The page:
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The Jubilee entered it’s final day yesterday, a wind-down into royal church services and local buffets.  The rains let up and a sullen sun emerged weakly behind smoky clouds.  The Royal Oak moved its restaurant outside for a bar-b-q that was more in 4th of July style than upper-class British: balloons, hot dogs, picnic tables, pictures with cutouts of the Queen. 

I was pretty philosophical about it all: the pageantry fused with the four-day weekend to create a fairly agreeable break. We don’t have historic/celebrity events like this, nor do we gather ourselves up for patriotic flotillas and bonfires very often (the 1976 celebration of the country’s 200th anniversary is the last I can think of).  The Jubilee was an agreeable set-piece that didn’t take itself too seriously.

  

But local people had strong feelings both ways: some put out flags, baked cakes and gave good natured toasts, while others grumbled, resisted, and winced throughout.  ‘Not much middle ground.  It seems a shame: Britain remains an enduring and recognizable institution that has given the world a lot in science, industry, law, art.  The Queen has given over her life to be its public face.  It’s not too much to give her a day’s thanks after 60 years.

Although I did appreciate the joke that she also embodies Cameron’s desire to see 80-year-olds back doing a full day’s work.

Tuesday, June 5, 2012

Celebrating the Diamond Jubilee

145674188DM046_DIAMOND_JUBIQueen Elizabeth celebrates her 60th anniversary on the throne this week, her Diamond Jubilee and only the second British monarch to have one (Queen Victoria was the other).  Predictably, it dominated the 4-day weekend, with extensive coverage of the Flotilla, the Concert, and the Thanksgiving Service.  I give her credit at 87: she was on top of it all throughout.

FlotillaI dropped back into Stansted on Sunday and joined a neighbor to watch the boats.  Unfortunately, BBC cut away to interview random bystanders continually, when I wanted to knowChoir more about the history and people on the boats.  The weather  was absolutely awful, January cold and rain: the poor Philharmonic and Choir bringing up the end was thoroughly drenched (click the picture to hear the song).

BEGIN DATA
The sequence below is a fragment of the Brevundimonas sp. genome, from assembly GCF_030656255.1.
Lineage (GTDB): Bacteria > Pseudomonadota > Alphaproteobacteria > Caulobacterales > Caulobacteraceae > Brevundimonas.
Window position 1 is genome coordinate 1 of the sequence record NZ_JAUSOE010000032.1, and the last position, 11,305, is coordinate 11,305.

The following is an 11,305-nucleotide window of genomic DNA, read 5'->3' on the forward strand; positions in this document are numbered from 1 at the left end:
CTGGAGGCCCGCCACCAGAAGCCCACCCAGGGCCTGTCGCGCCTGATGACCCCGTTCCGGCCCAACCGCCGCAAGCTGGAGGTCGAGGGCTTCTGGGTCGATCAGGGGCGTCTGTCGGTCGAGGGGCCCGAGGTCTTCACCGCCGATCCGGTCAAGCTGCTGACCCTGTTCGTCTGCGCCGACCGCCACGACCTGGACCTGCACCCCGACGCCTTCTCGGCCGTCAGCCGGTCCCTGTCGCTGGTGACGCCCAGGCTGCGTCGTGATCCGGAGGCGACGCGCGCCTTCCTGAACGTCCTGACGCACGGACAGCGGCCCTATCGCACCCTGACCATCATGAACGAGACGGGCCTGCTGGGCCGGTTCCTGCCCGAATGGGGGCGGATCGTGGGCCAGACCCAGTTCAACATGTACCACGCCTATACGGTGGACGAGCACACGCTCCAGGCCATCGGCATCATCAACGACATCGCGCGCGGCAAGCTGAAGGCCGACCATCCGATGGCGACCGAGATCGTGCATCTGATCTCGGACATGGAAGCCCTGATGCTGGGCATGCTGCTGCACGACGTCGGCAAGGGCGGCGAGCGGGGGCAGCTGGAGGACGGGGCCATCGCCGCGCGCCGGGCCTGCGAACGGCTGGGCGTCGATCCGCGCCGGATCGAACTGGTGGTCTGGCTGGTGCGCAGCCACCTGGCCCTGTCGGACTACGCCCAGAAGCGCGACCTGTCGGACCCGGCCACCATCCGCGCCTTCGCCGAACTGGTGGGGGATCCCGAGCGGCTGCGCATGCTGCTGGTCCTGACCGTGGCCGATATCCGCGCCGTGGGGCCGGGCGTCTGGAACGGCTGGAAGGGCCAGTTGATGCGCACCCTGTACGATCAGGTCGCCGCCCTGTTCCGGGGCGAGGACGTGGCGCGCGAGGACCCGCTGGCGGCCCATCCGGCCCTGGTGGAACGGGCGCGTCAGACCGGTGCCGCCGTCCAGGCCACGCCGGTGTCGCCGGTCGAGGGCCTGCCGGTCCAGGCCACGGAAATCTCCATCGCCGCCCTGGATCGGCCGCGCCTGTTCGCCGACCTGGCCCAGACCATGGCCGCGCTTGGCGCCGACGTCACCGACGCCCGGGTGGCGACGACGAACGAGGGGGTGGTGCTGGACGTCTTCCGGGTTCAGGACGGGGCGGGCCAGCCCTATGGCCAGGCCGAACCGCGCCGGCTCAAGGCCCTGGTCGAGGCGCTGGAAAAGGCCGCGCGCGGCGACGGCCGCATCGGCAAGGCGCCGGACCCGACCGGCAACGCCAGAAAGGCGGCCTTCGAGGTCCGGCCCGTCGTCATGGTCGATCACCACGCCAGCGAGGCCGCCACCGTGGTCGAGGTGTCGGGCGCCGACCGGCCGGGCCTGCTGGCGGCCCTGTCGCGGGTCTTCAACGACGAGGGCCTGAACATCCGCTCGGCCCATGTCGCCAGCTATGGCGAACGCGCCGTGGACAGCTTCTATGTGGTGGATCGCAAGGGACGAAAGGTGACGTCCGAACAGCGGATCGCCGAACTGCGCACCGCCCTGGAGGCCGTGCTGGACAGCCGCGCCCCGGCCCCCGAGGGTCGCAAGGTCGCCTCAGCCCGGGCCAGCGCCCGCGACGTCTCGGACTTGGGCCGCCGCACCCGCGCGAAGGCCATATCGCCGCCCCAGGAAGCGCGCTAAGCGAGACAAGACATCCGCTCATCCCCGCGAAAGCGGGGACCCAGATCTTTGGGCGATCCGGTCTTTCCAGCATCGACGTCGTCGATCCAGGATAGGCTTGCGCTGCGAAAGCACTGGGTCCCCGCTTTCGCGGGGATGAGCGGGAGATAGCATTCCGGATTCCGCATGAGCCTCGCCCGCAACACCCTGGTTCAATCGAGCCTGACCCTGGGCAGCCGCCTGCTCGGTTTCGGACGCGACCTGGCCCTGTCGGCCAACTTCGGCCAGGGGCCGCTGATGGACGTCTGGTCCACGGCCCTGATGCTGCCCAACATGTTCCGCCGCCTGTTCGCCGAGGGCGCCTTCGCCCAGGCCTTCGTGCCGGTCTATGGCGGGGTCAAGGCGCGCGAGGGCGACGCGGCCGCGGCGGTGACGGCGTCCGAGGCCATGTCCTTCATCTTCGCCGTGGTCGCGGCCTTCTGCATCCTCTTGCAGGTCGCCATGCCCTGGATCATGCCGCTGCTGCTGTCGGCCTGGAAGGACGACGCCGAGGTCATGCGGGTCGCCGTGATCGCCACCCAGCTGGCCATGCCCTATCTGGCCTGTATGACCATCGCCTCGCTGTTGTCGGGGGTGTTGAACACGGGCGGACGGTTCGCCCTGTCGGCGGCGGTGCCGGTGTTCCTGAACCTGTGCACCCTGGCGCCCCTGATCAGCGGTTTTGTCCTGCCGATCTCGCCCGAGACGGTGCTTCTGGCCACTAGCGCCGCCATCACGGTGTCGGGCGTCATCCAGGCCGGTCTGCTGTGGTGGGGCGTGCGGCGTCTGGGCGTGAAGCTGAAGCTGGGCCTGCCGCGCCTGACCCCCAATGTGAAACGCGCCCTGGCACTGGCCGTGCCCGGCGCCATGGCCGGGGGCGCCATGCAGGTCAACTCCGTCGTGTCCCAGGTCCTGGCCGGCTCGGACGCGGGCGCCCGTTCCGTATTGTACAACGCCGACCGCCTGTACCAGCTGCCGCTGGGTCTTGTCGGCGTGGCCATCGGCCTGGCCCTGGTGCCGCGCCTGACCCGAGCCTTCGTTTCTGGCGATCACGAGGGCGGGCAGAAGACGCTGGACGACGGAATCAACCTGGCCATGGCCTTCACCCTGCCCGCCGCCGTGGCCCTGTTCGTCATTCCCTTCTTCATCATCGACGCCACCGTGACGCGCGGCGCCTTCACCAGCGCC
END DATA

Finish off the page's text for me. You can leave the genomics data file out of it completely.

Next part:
Villages across the country sponsored local celebrations today. Barrington had a picnic on the green (above); Shepreth and Orwell threw parties in the town halls.  Not a big crowd, but a happy one, bundled up warm against the wind.  There were flags and decorations and a toast to the Queen.  They told me how nice it was to have “a Colonial” attendance (I’d considered being a Naked Savage instead).  We weren’t organized enough to have a cricket match, treasure hunt, or croquet tournament, so everyone drank and ate and caught up on the latest gossip.

 

 

Beacons were lit across the country at 10pm: we went to the nearest hill at Orwell to watch the lighting and the fireworks. The quarter-mile hike out of town was a challenge for many by that hour, and there was a lot of singing-without-words and false-spotting-of-nearby-beacons.  The actual ceremony, precisely timed to 10:01 (Orwell managed to get their lighting classified as a Trust Event rather than the less prestigious (and later-lighting) town event).  There was an impressive display of fireworks, the moon rose on cue, and everyone wobbled back down the hill to conclude the evening.

   

LN May12 WC Lunch1And, in related Dutch news (as covered by the British), Queen Beatrix attended the Sovereign’s Lunch celebrating the Elizabeth’s Jubilee several weeks ago.  Princess Maxima spoke at the International Conference of Insurance, giving a speech about the importance of financial inclusion and education.  And Crown Prince Willem-Alexander apologized for participating in a toilet-throwing contest on Queen’s Day, saying he felt shame at playing while billions still lacked toilets.

Ah, Royalty.

Sunday, June 3, 2012

Expatriate evensong

I’ve commented before that expat gatherings make for lively and insightful conversation.  Everyone has seen a lot and knows the landscape, has a sharp eye and open attitude to cross-cultural differences, and has a wry sense of humor for senseless and petty impediments.

First-world corruption is paying someone to do what they aren’t supposed to do; third-world is paying for what they should do, commented the diplomat as he poured some wine.  A vigorous debate on political morality followed.

 

The German strasse means any road, whereas straat is only for a road with bordering buildings, otherwise it’s a weg, observed the architect, munching pizza and prompting a lively debate about the differences between avenues, ways, lanes, alleys, and pavements in the US, UK and Netherlands.

 

Nations with a colonial history produce better diplomats than nations without one, asserted the historian over coffee.  The virtues of Dutch trading posts vs. British colonies was discussed.  I think that Europeans cite history like Americans tell family stories: there is nothing abstract about it.

 

Barack Obama is a socialist in the European reform Marxism tradition, asserts Forbes, in what passes for informed dinner-table opinion in the US.  ‘Hard to have an intelligent discussion about the election no matter what angle we started.

 

I took a stroll through the summer evening afterwards, enjoying the soft lighting, the laughter in the café’s, the  music flowing out of the bars.   It’s still delightful, remarkable.

 

Americans need to be a bit more cosmopolitan, less xenophobic, more good-natured as we debate social, political, and economic issues. We miss out on a lot of interesting ideas and practical wisdom by bashing “Old Europe” without going to look and pausing to listen.